Few experiences are more exhilarating than watching a pride of lions silently stalking through the long grass in search of prey. Their power and skill really is enough to make your hairs stand up on end. But as a volunteer on a lion conservation project, you’ll discover there’s much more to these big cats – and they urgently need your help.
As a volunteer at our lion conservation projects, you’ll get the unique opportunity to study lions in the wild, help care for sick and injured lions, and learn about important conservation issues such as canned lion hunting and cub cuddling.
Go behind the scenes on a ‘Big 5’ reserve and join one of the biggest conservation success stories
Explore a variety of animals in the Okavango Delta, home to the largest elephant population on Earth
Guided by wildlife professionals, discover how to manage, handle and care for Africa’s iconic predators
Join a project that looks after wildlife, carries out conservation research and educates local children
Help care for injured and endangered wildlife in a dedicated rehabilitation centre
Lead by experienced rangers, learn how to track animals, master bushcraft and understand wildlife behaviour
Work with the world’s largest land animal by joining a team of experts
Help save the rhino by working closely with these incredible prehistoric creatures
Help injured and orphaned animals through wildlife care, husbandry and nursing
Learn from conservationists and field researchers, helping to protect wild animals and ecosystems
Join some of Africa’s most experienced wildlife vets and help treat wild animals
I highly recommend the Shimongwe Wildlife Veterinary Experience to anyone considering applying. You will not only gain useful veterinary knowledge and skills, you will also create amazing and unique memories in an astonishingly beautiful country.
1) They’re Africa’s largest predators but what do lions actually eat?
Lions are carnivores and will happily tuck into any animal they can get their claws on. As a volunteer working with lions in Africa, you’ll see their diet consists mostly of common local wildlife such as zebras, giraffes, buffalo and antelope.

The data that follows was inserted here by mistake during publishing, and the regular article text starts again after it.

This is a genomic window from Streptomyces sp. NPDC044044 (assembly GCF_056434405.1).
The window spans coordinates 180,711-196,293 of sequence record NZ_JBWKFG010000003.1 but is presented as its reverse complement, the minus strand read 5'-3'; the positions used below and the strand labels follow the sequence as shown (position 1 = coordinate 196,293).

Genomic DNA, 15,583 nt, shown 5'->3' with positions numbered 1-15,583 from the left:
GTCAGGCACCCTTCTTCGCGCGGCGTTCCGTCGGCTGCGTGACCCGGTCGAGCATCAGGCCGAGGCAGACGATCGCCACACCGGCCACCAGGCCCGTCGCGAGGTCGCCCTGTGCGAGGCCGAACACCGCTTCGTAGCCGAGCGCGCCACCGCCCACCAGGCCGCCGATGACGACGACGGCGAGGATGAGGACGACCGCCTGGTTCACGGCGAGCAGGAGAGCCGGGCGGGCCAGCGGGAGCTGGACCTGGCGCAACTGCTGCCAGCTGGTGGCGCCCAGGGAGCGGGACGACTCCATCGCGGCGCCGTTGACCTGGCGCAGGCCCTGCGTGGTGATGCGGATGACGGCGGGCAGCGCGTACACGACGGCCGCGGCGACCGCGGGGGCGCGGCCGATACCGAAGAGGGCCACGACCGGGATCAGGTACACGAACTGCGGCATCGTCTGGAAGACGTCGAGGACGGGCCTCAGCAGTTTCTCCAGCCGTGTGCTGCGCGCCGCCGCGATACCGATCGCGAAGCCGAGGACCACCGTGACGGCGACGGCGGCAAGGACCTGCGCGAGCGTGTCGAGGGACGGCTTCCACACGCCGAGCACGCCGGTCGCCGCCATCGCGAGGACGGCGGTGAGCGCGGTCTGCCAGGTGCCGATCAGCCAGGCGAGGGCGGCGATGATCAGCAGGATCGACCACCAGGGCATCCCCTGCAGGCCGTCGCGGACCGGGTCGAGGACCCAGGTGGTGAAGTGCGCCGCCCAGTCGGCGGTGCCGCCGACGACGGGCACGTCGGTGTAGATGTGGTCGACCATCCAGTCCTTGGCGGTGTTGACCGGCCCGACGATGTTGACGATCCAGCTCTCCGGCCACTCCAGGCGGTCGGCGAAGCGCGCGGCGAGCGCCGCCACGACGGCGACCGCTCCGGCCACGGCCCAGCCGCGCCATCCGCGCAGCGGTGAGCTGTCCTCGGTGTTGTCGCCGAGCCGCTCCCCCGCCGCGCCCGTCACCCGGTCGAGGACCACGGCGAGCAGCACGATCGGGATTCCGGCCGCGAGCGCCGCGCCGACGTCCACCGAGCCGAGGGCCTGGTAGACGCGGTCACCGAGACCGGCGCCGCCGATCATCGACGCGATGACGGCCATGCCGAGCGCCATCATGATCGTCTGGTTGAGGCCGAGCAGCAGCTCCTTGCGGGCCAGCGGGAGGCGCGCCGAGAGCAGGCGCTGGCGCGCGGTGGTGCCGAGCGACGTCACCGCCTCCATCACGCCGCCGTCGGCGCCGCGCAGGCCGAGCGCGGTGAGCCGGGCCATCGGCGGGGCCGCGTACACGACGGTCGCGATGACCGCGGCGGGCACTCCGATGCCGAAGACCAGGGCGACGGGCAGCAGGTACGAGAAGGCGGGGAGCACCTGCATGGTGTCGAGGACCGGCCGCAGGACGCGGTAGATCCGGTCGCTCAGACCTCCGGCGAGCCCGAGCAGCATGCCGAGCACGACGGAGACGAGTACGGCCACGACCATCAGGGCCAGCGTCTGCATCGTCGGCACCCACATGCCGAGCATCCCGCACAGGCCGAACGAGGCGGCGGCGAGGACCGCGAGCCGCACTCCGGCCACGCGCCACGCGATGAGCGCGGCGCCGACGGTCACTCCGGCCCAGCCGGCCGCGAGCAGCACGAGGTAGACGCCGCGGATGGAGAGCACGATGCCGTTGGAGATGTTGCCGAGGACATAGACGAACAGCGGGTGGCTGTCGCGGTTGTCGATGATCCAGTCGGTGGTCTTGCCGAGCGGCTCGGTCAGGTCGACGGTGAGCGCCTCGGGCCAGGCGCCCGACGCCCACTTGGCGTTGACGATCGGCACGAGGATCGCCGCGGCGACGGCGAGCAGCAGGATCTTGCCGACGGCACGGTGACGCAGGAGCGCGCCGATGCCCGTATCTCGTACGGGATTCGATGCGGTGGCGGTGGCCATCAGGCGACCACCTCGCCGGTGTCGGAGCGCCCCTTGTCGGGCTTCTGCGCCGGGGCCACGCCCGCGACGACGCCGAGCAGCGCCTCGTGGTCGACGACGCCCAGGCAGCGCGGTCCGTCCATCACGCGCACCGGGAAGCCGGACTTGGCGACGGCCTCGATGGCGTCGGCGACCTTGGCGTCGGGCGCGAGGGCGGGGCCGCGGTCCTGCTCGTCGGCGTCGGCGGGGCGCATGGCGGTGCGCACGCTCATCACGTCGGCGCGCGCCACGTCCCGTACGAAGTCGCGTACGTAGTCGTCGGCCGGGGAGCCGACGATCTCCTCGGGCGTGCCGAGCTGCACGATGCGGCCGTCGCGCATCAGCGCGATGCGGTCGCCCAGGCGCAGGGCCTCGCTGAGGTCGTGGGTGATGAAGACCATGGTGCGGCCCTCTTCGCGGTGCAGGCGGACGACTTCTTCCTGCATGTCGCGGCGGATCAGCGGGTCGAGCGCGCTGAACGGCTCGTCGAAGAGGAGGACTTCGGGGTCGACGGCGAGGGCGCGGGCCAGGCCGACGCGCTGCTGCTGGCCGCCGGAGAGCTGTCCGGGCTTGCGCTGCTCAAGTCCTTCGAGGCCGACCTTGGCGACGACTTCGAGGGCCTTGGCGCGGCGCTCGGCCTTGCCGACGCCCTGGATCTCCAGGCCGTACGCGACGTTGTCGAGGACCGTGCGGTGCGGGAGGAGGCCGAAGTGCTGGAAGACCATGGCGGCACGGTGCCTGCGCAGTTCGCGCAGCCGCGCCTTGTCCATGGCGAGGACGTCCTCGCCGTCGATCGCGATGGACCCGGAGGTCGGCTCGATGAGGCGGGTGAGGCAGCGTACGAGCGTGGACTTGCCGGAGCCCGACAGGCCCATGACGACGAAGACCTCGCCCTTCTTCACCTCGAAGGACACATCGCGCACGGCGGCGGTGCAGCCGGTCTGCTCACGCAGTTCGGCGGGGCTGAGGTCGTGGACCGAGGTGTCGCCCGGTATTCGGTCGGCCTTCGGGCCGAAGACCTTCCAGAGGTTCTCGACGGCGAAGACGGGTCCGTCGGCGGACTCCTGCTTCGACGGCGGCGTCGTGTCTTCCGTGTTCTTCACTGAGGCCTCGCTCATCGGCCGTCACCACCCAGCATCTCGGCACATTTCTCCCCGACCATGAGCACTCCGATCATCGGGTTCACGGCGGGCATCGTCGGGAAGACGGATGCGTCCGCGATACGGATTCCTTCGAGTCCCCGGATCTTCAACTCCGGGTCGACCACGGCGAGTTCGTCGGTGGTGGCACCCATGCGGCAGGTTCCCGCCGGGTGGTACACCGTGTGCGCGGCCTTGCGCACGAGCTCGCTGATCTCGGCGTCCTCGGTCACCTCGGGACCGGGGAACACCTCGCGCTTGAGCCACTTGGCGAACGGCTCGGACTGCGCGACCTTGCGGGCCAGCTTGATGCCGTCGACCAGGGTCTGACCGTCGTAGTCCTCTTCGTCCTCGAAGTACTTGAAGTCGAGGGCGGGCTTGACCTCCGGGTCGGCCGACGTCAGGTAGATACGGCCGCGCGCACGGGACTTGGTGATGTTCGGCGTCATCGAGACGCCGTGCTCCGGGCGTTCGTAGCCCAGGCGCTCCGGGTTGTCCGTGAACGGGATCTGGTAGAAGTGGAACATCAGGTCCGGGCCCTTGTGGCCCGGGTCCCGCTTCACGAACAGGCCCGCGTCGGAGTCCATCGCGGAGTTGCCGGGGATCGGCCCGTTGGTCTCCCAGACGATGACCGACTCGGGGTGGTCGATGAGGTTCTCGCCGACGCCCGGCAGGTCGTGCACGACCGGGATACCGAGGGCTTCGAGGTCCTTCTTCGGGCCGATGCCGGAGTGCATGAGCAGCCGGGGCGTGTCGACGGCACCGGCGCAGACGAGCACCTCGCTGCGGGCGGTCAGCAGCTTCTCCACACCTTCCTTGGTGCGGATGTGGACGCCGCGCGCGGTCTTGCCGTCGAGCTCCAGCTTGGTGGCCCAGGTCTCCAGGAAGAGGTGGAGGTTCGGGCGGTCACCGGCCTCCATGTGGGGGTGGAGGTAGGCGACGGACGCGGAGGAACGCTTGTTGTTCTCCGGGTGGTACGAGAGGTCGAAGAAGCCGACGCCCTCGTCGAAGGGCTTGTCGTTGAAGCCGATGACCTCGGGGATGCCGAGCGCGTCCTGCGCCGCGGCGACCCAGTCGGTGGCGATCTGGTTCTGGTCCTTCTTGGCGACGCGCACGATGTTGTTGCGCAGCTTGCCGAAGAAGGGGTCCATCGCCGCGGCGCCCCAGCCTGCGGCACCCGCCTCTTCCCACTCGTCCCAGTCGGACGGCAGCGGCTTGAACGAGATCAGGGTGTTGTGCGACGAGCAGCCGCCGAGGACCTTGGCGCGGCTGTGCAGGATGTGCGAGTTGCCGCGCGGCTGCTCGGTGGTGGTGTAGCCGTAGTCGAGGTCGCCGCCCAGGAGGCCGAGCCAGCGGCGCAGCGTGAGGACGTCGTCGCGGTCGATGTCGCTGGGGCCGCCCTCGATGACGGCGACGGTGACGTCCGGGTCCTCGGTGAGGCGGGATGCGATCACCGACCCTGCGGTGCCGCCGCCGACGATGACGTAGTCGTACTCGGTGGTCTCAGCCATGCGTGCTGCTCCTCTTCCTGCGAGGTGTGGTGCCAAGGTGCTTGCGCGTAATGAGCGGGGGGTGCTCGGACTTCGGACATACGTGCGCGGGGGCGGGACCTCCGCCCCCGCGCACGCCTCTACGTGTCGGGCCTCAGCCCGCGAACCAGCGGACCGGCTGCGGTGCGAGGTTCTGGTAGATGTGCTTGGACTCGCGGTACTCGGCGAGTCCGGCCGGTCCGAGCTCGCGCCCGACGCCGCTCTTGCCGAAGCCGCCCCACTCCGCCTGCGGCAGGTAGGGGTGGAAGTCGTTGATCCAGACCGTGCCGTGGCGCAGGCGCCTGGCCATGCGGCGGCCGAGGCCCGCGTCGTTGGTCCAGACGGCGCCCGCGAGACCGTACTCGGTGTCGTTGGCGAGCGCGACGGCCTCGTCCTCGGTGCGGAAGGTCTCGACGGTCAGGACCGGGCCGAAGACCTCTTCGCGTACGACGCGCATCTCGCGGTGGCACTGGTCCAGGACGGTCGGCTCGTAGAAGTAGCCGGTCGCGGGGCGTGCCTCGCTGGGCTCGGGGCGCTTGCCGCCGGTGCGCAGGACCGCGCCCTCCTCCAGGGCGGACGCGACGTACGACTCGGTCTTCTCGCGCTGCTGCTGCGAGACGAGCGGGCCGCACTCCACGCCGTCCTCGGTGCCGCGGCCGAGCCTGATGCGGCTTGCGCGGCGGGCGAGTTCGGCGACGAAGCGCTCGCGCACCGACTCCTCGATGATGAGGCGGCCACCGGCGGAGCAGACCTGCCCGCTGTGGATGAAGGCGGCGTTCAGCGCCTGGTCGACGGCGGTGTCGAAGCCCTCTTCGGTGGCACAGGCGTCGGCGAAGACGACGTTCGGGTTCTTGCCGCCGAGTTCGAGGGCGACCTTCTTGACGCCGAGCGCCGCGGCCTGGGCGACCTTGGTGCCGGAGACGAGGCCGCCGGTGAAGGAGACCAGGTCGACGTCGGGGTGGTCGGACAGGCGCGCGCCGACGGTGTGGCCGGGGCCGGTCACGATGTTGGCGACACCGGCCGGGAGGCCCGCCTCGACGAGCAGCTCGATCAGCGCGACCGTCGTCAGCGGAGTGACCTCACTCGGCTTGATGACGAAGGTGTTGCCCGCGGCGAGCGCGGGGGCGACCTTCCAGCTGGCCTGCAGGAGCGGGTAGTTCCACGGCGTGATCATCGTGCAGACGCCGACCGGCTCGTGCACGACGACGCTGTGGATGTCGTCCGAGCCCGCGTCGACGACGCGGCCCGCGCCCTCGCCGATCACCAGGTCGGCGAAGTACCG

2) When they’re hunting another animal, how fast can lions run?
Researchers working with lions in Africa have recorded them running as fast as 50mph (80km/h). That’s more than twice the top speed of the fastest man on Earth, Usain Bolt. However, while lions make excellent sprinters they aren’t cut out for long-distance running and will give up the chase if they don’t catch their prey quickly.
3) How many cubs do lions have during their lifetime?
A lioness will typically have between eight and 18 cubs in her lifetime. Once she reaches sexual maturity, which usually happens around age four, she can give birth to a new litter every two years and each litter produces between one and five cubs. However, lion cub survival rate in the wild is only around 50%.
4) Have you ever wondered: how long do lions live?
Well, the answer depends on their gender. The average lifespan of a male lion is 12 to 16 years while lionesses often live longer, usually between 15 and 18 years.
5) Why do lions have manes?
Only male lions grow a mane, which should give you a clue as to its role – a long, healthy mane shows lionesses that a male lion has strong genes and has survived for many years, suggesting he could be a worthwhile mating partner.
6) How big are lions when they’re fully grown?
A male lion will grow up to around 190kg (420lbs) whereas a lioness will usually be quite a lot smaller at around 130kg (280lbs).
In 2015, the feature-length documentary Blood Lions brought millions of people’s attention to the cruel and all-too-brief lives of African lions bred in captivity. The film revealed what every conservationist working with lions already knows: the lion breeding industry is an animal rights travesty.
Legal in South Africa, the industry exists primarily for the benefit of trophy hunters and the trade in fresh lion meat. Some breeding facilities also offer tourists the chance to have their photo taken cuddling a lion cub.
According to researchers working with lions, there are hundreds of breeding facilities in South Africa holding thousands of captive lions. This means a large percentage of South Africa’s lion population – probably even the majority – spend their lives in captivity. Following a meeting between the South African government and CITES (Convention in International Trade of Endangered Species) in 2016, it was agreed that over 900 lion carcasses a year could also be exported to the Far East, a decision which has accelerated the growth of the industry.